According to Stephen Leahy’s report, “World food crisis looms if carbon emissions go unchecked, UN says” in the National Geographic of August 8, 2019, already, more than 10 percent of the world’s population remained undernourished. It quoted Cynthia Rozenzweig, Coordinating Lead Author of the IPCC’s Special Report on Climate Change and Land, and a climatologist at the NASA Goddard Institute for Space Studies, as saying that extreme weather events had already increased in size and intensity, and are playing a role in food price spikes.

It cited the examples of extensive spring floods in the US Midwest in 2019 leading to very late planting of corn and soy crops, reducing their potential yields. It also mentioned drought playing havoc with rice crops in Thailand and Indonesia and sugarcane and oilseeds produces in India in 2019 when record-breaking heat waves in Europe were feared to be causing a 13 per cent decline in French wine production. Apart from under-nourishment and hunger, food shortages could lead to an increase in cross-border migration, which is having an unfortunate impact on politics in North America and Europe.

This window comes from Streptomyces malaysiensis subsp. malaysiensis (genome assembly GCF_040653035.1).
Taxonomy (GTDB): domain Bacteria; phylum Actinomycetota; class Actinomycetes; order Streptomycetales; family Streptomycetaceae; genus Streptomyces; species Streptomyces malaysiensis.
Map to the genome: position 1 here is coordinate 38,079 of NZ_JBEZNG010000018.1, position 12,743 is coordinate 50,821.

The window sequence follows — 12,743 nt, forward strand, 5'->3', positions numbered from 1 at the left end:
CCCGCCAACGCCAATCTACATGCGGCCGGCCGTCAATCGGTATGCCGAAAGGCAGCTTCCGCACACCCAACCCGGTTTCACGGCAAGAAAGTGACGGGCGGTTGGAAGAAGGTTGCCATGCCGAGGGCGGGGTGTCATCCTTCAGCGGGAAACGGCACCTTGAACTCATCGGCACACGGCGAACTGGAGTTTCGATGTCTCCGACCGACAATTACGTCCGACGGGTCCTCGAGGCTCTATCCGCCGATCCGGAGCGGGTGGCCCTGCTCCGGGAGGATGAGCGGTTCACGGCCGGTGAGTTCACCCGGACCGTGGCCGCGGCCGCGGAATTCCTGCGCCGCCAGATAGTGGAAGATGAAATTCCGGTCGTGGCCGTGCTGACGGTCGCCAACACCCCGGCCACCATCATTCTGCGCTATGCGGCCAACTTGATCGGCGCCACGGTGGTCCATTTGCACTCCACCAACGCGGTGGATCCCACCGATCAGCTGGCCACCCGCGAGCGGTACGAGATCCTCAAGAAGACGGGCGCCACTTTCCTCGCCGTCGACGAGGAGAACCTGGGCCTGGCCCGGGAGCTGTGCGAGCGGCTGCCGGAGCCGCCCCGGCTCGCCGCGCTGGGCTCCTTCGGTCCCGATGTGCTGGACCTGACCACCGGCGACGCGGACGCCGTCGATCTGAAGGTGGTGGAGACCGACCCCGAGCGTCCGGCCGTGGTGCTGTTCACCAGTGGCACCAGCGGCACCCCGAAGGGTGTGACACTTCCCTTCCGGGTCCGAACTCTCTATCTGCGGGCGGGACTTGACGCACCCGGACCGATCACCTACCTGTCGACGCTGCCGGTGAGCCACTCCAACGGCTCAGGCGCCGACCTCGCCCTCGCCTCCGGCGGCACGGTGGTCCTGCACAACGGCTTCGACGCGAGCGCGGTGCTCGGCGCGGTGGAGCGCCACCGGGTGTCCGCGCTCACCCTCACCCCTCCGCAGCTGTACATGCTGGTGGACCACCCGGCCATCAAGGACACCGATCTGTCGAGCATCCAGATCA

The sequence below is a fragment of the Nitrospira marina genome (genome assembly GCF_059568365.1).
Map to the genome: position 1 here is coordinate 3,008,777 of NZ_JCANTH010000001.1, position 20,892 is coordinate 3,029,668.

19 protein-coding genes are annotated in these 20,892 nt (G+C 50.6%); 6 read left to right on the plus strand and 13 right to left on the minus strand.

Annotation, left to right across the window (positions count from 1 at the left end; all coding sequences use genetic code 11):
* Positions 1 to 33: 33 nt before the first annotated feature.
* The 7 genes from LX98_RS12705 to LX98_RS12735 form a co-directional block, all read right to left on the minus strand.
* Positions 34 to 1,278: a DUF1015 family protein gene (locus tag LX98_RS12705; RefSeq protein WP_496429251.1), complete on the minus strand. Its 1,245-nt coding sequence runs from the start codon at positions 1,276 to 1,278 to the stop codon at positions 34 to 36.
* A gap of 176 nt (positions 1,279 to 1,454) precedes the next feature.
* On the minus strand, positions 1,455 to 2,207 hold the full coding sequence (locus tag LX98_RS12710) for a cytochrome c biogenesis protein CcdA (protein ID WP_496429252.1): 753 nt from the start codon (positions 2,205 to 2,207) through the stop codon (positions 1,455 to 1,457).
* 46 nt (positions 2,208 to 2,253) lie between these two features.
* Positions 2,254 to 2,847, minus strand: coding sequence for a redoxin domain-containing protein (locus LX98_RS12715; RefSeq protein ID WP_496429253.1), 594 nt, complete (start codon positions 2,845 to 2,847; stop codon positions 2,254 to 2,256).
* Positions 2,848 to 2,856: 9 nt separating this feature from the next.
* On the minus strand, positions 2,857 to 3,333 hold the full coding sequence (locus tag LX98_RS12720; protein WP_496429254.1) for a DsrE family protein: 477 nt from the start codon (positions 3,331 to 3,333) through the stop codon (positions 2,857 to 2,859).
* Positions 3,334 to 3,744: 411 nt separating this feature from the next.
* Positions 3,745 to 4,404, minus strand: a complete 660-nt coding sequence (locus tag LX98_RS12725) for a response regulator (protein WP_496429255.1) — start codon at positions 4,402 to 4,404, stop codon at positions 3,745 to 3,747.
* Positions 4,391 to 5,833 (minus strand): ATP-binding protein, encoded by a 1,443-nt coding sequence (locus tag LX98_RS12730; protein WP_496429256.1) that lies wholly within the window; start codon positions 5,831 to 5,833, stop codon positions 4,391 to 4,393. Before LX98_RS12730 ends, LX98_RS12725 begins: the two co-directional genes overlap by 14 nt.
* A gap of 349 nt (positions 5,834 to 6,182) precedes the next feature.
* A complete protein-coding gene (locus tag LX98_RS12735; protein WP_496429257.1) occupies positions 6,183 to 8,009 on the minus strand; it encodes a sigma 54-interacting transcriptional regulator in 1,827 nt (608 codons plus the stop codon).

The question arises: What are the chances of averting the dismal future that seems to face the world? There are some glimmers of hope. The Emissions Gap Report 2020 says that the predicted emission rates could be reduced by around 25 per cent if Governments commit to a path of “green recovery” from the pandemic’s disaster. This would give the world a fighting chance to keep global warming down to 2 degrees Celsius by the end of this century. Treading this path would require the provision or direct support to zero-emissions technologies and infrastructure, reducing fossil fuel subsidies, promoting measures like afforestation and avoiding deforestation. Trees are most important as they reduce the presence of carbon dioxide in the atmosphere by absorbing it.